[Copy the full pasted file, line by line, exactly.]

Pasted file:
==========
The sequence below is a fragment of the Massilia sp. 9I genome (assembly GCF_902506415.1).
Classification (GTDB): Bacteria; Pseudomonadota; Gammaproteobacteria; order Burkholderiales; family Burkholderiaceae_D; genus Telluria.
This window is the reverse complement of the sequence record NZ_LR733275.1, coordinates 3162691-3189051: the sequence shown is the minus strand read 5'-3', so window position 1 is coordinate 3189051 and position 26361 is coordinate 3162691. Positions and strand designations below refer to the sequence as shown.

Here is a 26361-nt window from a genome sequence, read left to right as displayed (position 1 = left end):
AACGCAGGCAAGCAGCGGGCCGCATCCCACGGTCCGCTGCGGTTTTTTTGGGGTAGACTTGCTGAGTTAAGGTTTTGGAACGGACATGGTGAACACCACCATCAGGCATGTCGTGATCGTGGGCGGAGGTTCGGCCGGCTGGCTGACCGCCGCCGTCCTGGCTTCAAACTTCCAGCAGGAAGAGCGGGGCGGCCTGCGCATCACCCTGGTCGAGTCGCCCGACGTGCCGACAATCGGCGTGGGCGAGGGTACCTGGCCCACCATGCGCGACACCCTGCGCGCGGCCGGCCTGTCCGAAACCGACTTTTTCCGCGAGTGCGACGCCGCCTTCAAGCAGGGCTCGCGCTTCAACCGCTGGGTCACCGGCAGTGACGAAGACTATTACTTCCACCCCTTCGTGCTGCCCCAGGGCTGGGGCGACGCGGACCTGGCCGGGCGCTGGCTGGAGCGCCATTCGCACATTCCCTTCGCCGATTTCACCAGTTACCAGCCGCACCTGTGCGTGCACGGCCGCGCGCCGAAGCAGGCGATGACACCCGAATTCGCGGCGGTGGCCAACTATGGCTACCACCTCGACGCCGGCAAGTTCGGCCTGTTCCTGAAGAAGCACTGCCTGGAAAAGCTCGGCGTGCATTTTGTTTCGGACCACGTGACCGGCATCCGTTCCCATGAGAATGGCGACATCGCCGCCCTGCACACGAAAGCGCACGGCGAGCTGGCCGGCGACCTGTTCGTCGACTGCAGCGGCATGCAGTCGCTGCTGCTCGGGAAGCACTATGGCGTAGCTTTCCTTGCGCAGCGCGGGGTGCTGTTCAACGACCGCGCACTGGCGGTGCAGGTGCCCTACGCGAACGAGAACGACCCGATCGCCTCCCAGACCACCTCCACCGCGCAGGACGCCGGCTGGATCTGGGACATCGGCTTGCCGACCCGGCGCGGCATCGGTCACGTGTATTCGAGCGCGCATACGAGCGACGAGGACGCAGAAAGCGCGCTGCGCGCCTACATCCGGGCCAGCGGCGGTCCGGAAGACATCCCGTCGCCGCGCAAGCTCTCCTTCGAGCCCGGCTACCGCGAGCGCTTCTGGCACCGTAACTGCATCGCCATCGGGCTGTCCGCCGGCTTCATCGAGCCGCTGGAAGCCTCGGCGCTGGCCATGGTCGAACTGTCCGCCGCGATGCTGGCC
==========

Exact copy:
The sequence below is a fragment of the Massilia sp. 9I genome (assembly GCF_902506415.1).
Classification (GTDB): Bacteria; Pseudomonadota; Gammaproteobacteria; order Burkholderiales; family Burkholderiaceae_D; genus Telluria.
This window is the reverse complement of the sequence record NZ_LR733275.1, coordinates 3162691-3189051: the sequence shown is the minus strand read 5'-3', so window position 1 is coordinate 3189051 and position 26361 is coordinate 3162691. Positions and strand designations below refer to the sequence as shown.

Here is a 26361-nt window from a genome sequence, read left to right as displayed (position 1 = left end):
AACGCAGGCAAGCAGCGGGCCGCATCCCACGGTCCGCTGCGGTTTTTTTGGGGTAGACTTGCTGAGTTAAGGTTTTGGAACGGACATGGTGAACACCACCATCAGGCATGTCGTGATCGTGGGCGGAGGTTCGGCCGGCTGGCTGACCGCCGCCGTCCTGGCTTCAAACTTCCAGCAGGAAGAGCGGGGCGGCCTGCGCATCACCCTGGTCGAGTCGCCCGACGTGCCGACAATCGGCGTGGGCGAGGGTACCTGGCCCACCATGCGCGACACCCTGCGCGCGGCCGGCCTGTCCGAAACCGACTTTTTCCGCGAGTGCGACGCCGCCTTCAAGCAGGGCTCGCGCTTCAACCGCTGGGTCACCGGCAGTGACGAAGACTATTACTTCCACCCCTTCGTGCTGCCCCAGGGCTGGGGCGACGCGGACCTGGCCGGGCGCTGGCTGGAGCGCCATTCGCACATTCCCTTCGCCGATTTCACCAGTTACCAGCCGCACCTGTGCGTGCACGGCCGCGCGCCGAAGCAGGCGATGACACCCGAATTCGCGGCGGTGGCCAACTATGGCTACCACCTCGACGCCGGCAAGTTCGGCCTGTTCCTGAAGAAGCACTGCCTGGAAAAGCTCGGCGTGCATTTTGTTTCGGACCACGTGACCGGCATCCGTTCCCATGAGAATGGCGACATCGCCGCCCTGCACACGAAAGCGCACGGCGAGCTGGCCGGCGACCTGTTCGTCGACTGCAGCGGCATGCAGTCGCTGCTGCTCGGGAAGCACTATGGCGTAGCTTTCCTTGCGCAGCGCGGGGTGCTGTTCAACGACCGCGCACTGGCGGTGCAGGTGCCCTACGCGAACGAGAACGACCCGATCGCCTCCCAGACCACCTCCACCGCGCAGGACGCCGGCTGGATCTGGGACATCGGCTTGCCGACCCGGCGCGGCATCGGTCACGTGTATTCGAGCGCGCATACGAGCGACGAGGACGCAGAAAGCGCGCTGCGCGCCTACATCCGGGCCAGCGGCGGTCCGGAAGACATCCCGTCGCCGCGCAAGCTCTCCTTCGAGCCCGGCTACCGCGAGCGCTTCTGGCACCGTAACTGCATCGCCATCGGGCTGTCCGCCGGCTTCATCGAGCCGCTGGAAGCCTCGGCGCTGGCCATGGTCGAACTGTCCGCCGCGATGCTGGCC